Threatened fishers on the brink of disappearing are now being poisoned by illegal pot farmers on public land.
A collared male fisher that was part of a study and tracked for most of its life was found dead in April, 2009, setting off a series of events that would begin to shed light on a new problem surrounding public lands in California.
When the mortality signal went off on the fisher’s collar and the deceased animal was picked up by a technician, the cause of death seemed to be a mystery. That is until a necropsy revealed that the fisher had died of acute rodenticide poisoning.
The answer of where the poison came from would soon become apparent.
First of all, fishers live in the deep woods and generally stay away from humans. Since the collared male in question was being tracked, it was certain that he hadn’t entered any area where people and their poison might be, so how had it died of an overdose of “rat poison?”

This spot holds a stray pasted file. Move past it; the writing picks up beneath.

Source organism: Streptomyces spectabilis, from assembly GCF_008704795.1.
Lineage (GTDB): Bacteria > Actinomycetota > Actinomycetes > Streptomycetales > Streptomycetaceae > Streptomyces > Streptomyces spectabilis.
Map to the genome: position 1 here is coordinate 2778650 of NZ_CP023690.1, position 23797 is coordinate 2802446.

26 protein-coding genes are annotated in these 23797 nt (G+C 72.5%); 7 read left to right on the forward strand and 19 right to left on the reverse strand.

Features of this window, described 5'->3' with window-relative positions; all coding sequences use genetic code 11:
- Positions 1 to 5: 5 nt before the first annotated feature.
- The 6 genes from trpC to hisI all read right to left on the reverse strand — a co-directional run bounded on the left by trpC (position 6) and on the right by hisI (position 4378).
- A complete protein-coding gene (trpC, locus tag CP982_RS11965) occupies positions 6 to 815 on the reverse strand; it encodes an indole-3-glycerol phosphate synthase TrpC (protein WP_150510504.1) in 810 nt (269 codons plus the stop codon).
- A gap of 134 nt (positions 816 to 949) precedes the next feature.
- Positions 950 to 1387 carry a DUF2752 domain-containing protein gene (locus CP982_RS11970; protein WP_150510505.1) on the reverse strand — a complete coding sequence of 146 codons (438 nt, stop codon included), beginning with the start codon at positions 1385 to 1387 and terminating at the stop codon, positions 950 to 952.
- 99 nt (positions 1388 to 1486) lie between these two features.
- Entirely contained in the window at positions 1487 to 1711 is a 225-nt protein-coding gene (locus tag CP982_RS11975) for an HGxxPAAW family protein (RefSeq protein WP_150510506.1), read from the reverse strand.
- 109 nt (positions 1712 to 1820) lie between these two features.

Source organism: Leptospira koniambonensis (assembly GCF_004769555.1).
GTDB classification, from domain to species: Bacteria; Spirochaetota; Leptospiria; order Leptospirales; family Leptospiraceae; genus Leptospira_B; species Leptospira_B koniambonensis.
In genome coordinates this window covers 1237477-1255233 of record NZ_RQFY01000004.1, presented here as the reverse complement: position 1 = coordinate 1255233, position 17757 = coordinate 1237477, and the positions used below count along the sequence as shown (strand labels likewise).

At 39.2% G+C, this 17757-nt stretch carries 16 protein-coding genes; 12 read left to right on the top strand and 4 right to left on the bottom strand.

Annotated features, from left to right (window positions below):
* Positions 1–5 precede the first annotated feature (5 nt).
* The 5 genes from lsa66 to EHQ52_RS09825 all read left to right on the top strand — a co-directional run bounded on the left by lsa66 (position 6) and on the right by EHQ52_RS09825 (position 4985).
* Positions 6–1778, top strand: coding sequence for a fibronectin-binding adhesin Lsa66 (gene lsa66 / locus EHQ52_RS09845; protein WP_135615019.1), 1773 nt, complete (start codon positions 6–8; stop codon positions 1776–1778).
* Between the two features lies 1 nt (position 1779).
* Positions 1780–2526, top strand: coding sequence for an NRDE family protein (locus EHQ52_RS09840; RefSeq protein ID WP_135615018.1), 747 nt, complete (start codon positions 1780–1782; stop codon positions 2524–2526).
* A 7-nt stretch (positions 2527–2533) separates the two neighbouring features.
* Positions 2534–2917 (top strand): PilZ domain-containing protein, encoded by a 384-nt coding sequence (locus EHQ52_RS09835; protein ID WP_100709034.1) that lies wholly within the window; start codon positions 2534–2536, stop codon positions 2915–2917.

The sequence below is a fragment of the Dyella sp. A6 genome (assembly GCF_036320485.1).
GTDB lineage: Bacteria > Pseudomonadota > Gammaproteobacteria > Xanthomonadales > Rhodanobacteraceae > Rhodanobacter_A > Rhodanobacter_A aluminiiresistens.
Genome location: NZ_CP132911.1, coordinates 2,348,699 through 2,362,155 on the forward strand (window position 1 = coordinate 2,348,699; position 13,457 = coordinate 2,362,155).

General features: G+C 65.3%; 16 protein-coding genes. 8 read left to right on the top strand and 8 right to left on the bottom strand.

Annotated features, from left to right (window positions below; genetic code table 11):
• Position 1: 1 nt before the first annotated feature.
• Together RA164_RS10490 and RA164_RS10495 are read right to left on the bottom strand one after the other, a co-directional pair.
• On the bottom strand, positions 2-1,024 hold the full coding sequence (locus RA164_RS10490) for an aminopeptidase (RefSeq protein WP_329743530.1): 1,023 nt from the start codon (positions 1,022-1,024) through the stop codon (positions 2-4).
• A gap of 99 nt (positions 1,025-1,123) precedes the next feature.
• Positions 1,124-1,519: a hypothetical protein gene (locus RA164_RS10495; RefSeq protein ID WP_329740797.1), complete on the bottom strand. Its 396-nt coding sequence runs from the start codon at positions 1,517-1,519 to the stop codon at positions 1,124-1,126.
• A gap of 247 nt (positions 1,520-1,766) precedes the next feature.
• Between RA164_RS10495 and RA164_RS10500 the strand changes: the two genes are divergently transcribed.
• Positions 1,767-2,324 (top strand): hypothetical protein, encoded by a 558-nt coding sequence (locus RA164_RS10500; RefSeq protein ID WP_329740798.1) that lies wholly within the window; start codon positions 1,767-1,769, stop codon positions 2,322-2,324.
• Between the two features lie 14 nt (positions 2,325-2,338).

Craig Thompson, research ecologist with the U.S. Forest Service said “That was kind of the sky-falling moment. We had no idea what was going on”
The hard issue of pot growing on public land is anything but new. Now, on top of being a danger for people, wild animals like the fisher are losing their lives so illicit marijuana farmers can grow weed.
Thompson said “In the process of trying to defend their plants, they’ll actually ring the area with tuna cans with pure carbofuran mixed into the tuna, which is extraordinarily lethal, and they’ll just put them around the perimeter. These guys [are] living out here, so they don’t want bears or foxes out here messing up their camp.”
There’s no telling what other animals might be affected by this practice, but one thing is for sure: when you put “free” food out in the woods, some wild creature will take advantage of it, and fishers are no exception.
Maybe worse is the fact that this is public land where anyone, including families with children, can use and explore. With hunting, hiking, and general outdoor use, these lands are seeing an invasion that is undesirable on an epic level.
The good news is the attention received is causing a positive response. Over the course of 2016, fishers will be released into the Cascade Mountains in Washington and in Yosemite National Park in California. With the supervision that these particular animals will receive, the eyes in the woods will be many.
In the annals of conservation, whether it is game animals or natural resources, humans can be nature’s best friend or its worst enemy and the only issues standing between the fisher and success: human-caused dangers.